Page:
How can we know what to believe?
I would advise parents to trust their doctor. The petition I have just signed comes from health professionals who work with small children, experts who know what they are talking about, treat children regularly and have extensive knowledge of medicine and biology. And I would add that we are also citizens, parents and grandparents ourselves. The controversy over vaccination represents a danger for our children, and by signing this petition we want to protect the youngest members of society. What we are calling for is a measure that will offer clarity, and it will lead to peace of mind if we really step up our efforts to provide information and training.
I would also mention that the debate about vaccination is a first-world problem. In Africa and Asia, the question of whether vaccines are useful does not even come up, because in those regions there is a terrible shortage of vaccines.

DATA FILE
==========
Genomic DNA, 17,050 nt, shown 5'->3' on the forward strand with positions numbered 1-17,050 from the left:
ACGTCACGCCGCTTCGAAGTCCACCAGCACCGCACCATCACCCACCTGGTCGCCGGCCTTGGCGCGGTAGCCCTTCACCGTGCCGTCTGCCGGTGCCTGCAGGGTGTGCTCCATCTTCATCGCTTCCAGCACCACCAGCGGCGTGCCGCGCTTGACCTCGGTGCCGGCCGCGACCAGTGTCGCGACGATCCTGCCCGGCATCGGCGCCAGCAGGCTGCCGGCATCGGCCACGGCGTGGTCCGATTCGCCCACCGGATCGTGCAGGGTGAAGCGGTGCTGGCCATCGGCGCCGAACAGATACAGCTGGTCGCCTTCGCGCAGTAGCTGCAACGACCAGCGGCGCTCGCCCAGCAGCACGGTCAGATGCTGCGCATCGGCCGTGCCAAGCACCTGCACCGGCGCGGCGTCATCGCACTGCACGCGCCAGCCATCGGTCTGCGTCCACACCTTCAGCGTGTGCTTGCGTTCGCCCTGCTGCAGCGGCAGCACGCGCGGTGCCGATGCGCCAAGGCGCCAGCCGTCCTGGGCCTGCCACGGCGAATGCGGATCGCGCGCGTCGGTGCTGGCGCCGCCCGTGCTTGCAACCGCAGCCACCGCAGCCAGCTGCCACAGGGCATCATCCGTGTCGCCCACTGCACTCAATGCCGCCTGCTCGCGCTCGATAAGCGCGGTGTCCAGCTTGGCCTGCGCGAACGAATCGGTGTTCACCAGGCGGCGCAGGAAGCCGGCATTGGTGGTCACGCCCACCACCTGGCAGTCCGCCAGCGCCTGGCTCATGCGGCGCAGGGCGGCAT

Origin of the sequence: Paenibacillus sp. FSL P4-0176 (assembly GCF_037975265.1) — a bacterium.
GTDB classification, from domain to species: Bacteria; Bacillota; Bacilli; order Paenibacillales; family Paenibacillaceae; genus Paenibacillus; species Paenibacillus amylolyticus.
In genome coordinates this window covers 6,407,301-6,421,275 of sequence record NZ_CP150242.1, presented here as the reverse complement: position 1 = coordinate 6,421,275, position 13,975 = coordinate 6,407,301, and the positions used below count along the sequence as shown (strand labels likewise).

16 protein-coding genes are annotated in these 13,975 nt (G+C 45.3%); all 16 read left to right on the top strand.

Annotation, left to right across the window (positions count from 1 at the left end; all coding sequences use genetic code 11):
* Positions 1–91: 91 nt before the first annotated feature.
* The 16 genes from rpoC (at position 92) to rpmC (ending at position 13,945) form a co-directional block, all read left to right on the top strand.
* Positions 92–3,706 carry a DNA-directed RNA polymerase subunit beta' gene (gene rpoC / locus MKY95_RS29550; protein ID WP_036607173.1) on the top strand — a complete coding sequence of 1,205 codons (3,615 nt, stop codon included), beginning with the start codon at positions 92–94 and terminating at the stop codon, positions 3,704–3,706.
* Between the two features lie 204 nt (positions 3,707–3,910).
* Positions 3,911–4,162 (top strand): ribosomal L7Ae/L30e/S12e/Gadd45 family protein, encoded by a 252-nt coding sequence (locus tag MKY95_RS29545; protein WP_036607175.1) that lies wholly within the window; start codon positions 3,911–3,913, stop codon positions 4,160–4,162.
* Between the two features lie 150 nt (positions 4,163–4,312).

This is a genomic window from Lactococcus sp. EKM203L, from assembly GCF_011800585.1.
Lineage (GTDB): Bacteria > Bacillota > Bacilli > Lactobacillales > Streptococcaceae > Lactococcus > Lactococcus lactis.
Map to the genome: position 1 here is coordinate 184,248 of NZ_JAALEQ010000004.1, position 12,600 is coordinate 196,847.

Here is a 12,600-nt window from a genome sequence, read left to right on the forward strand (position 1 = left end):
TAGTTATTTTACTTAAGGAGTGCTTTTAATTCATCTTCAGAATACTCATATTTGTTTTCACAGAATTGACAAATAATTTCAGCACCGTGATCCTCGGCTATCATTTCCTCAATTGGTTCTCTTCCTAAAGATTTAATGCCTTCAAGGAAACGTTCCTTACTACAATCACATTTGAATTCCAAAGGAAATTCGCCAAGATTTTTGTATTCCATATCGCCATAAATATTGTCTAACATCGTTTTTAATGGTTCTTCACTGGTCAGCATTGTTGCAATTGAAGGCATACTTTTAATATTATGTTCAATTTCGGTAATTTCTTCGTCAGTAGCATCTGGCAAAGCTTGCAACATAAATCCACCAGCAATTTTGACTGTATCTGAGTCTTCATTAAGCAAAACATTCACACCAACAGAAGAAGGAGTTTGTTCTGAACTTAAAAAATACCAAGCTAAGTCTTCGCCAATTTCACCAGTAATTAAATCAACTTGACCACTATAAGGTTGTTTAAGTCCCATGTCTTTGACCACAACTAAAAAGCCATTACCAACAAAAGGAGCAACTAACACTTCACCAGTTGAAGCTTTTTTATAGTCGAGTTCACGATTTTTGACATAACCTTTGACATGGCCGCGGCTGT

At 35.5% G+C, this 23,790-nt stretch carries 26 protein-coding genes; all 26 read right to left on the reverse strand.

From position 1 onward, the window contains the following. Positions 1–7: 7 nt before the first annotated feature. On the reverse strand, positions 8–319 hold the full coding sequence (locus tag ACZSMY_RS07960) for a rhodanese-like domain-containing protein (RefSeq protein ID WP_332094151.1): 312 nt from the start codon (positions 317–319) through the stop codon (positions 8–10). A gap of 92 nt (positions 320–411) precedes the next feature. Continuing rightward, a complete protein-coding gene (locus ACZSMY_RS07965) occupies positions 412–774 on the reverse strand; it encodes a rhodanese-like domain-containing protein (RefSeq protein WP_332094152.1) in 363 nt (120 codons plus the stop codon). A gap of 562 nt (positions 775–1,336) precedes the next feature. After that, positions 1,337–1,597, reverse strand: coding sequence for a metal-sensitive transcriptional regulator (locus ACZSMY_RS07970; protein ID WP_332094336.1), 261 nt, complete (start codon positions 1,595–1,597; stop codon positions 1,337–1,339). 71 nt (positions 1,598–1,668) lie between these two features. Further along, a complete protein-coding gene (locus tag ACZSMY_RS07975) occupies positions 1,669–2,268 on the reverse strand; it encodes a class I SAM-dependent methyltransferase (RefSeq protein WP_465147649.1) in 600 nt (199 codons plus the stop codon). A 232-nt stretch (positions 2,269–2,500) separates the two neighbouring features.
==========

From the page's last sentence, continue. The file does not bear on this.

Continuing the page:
Vaccination in France
Just three infant vaccines (diphtheria, tetanus and polio) are currently compulsory in France, and eight others, including whooping cough, hepatitis B and measles, are only recommended. On July 4, 2017, the French government announced that compulsory vaccination would be extended to include the 11 infant vaccines, to help overcome the low coverage of some vaccines and fight against the reemergence of diseases such as measles.